Thomasia solanacea

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Thomasia solanacea
Curtis's botanical magazine (Plate 1486) (8246958083).jpg
Scientific classification Red Pencil Icon.png
Kingdom: Plantae
Clade: Angiosperms
Clade: Eudicots
Clade: Rosids
Order: Malvales
Family: Malvaceae
Genus: Thomasia
Species:
T. solanacea
Binomial name
Thomasia solanacea

Thomasia solanacea is a small shrub which is endemic to the south-west of Western Australia.

Western Australia State in Australia

Western Australia is a state occupying the entire western third of Australia. It is bounded by the Indian Ocean to the north and west, and the Southern Ocean to the south, the Northern Territory to the north-east, and South Australia to the south-east. Western Australia is Australia's largest state, with a total land area of 2,529,875 square kilometres, and the second-largest country subdivision in the world, surpassed only by Russia's Sakha Republic. The state has about 2.6 million inhabitants – around 11 percent of the national total – of whom the vast majority live in the south-west corner, 79 per cent of the population living in the Perth area, leaving the remainder of the state sparsely populated.

It grows to between 0.5 and 3 metres in height. [1] Flowers are produced between September and December in its native range. [1]

The species was first formally described by botanist John Sims in 1812. He gave it the name Lasiopetalum solanaceum. In 1821, Swiss botanist Jaques Étienne Gay transferred the species to the genus Thomasia [2]

John Sims (taxonomist) 1749–1831; English physician and botanist

John Sims was an English physician and botanist. He was born in Canterbury, Kent and was subsequently educated at the Quaker school in Burford, Oxfordshire, he then went on to study medicine at Edinburgh University. Later in life he moved to London(1766) where he worked as a physician, notably he was involved with the birth of Princess Charlotte in which both mother and baby died. He was the first editor of Curtis's Botanical Magazine.

Jaques Étienne Gay was a Swiss-French botanist, civil servant, collector and taxonomist. His name is associated with plants in standardised botanical nomenclature, e.g. Crocus sieberi J.Gay. He was the most famous of the students of botanist Jean François Aimée Gaudin with whom he began collecting plants at the age of 14. He was married to Rosalie Nillion.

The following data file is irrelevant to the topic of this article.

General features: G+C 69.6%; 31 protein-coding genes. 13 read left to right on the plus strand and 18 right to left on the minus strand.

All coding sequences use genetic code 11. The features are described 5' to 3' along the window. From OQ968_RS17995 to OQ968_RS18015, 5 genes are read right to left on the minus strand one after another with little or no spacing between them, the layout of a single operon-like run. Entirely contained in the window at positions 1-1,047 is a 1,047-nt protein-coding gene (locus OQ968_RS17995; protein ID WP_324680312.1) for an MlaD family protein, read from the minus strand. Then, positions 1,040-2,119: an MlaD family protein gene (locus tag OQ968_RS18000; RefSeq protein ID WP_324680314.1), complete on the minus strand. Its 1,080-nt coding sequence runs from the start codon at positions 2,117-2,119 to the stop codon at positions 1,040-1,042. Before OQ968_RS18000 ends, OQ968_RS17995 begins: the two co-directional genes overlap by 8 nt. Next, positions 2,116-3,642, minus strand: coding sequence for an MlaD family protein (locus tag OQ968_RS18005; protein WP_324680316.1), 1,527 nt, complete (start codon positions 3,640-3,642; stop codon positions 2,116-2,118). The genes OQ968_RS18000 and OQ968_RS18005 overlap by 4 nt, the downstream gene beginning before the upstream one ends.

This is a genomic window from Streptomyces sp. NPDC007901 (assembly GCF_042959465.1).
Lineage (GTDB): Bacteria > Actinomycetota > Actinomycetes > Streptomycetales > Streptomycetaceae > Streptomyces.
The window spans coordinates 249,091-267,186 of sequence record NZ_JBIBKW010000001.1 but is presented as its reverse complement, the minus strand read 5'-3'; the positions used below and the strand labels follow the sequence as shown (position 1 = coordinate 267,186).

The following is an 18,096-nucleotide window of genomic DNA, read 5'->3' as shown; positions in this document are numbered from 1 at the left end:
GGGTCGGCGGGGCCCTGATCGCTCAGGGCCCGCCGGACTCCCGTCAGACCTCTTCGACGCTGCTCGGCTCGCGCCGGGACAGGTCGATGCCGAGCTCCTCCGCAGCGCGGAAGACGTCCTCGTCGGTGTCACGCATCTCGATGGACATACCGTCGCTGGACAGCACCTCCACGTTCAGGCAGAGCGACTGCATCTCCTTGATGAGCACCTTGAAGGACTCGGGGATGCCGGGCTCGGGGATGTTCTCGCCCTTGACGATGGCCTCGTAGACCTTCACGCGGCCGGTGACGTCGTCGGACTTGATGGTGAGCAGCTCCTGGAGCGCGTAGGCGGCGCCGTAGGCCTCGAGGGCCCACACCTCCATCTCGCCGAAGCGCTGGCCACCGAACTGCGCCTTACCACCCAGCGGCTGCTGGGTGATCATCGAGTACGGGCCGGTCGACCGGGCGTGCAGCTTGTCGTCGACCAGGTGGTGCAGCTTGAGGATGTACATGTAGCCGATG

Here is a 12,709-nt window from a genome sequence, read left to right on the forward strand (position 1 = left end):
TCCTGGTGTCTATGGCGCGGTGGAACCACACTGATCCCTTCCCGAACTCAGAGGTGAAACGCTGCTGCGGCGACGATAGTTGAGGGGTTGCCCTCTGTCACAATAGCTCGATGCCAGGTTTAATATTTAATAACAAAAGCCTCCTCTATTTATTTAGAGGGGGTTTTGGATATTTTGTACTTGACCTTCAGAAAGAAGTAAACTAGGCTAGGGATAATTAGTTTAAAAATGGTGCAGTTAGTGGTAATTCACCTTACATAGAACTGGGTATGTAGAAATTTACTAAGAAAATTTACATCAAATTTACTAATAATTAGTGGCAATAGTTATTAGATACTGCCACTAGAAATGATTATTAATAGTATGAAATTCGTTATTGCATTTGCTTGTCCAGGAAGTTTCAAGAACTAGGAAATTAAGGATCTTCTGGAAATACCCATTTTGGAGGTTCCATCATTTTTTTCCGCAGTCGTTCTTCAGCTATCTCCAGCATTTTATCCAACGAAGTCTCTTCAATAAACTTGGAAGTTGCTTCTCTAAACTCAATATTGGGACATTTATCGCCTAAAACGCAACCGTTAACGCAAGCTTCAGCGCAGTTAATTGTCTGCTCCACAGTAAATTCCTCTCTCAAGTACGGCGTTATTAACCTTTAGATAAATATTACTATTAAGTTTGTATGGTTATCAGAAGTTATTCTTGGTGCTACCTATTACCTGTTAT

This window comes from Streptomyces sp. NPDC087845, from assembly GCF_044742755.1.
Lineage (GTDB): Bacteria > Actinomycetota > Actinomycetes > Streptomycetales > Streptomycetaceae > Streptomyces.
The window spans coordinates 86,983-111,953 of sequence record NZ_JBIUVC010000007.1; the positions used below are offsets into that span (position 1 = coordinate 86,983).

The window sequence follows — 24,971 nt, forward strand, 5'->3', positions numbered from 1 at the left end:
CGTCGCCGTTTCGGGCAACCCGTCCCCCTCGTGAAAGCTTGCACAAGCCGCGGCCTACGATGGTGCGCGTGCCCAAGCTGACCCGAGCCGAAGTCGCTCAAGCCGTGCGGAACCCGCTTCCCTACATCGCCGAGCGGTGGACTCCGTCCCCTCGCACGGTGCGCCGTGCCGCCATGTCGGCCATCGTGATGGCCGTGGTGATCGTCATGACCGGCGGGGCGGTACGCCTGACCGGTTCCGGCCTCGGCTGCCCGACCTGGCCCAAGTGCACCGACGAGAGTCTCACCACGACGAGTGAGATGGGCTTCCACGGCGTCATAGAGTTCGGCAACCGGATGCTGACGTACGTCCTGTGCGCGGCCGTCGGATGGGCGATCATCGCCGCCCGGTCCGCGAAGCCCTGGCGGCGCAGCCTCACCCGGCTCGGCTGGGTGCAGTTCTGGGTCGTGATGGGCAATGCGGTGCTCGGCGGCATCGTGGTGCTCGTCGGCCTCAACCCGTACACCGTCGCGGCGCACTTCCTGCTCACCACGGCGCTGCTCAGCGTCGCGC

<i>Thomasia</i> genus of plants

Thomasia is a genus of plants which are native to southern Australia.

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<i>Thomasia quercifolia</i> species of plant

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<i>Thomasia grandiflora</i> species of plant

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<i>Pultenaea muelleri</i> species of plant

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<i>Grevillea integrifolia</i> species of plant

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T. grandiflora may refer to:

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<i>Lysiosepalum involucratum</i> species of plant

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<i>Thomasia purpurea</i> species of plant

Thomasia purpurea is a small shrub that is endemic to the southwest of Western Australia. It usually grows to between 0.3 and 1.2 metres in height. Pink to purple flowers are produced between April and December in the species' native range.

<i>Thomasia macrocarpa</i> species of plant

Thomasia macrocarpa, commonly known as large-fruited thomasia, is a shrub that is endemic to the southwest of Western Australia. It usually grows to between 0.6 and 2 metres in height. Pink to purple flowers are produced between August and November in the species' native range.

Olearia homolepis is a species of flowering plant in the family Asteraceae, endemic to Western Australia. It grows to between 0.2 and 1 metre high. White or blue flowers appear between July and November in the species' native range.

References

  1. 1 2 "Thomasia solanacea". FloraBase . Western Australian Government Department of Parks and Wildlife.
  2. "Thomasia solanacea". Australian Plant Name Index (APNI), IBIS database. Centre for Plant Biodiversity Research, Australian Government.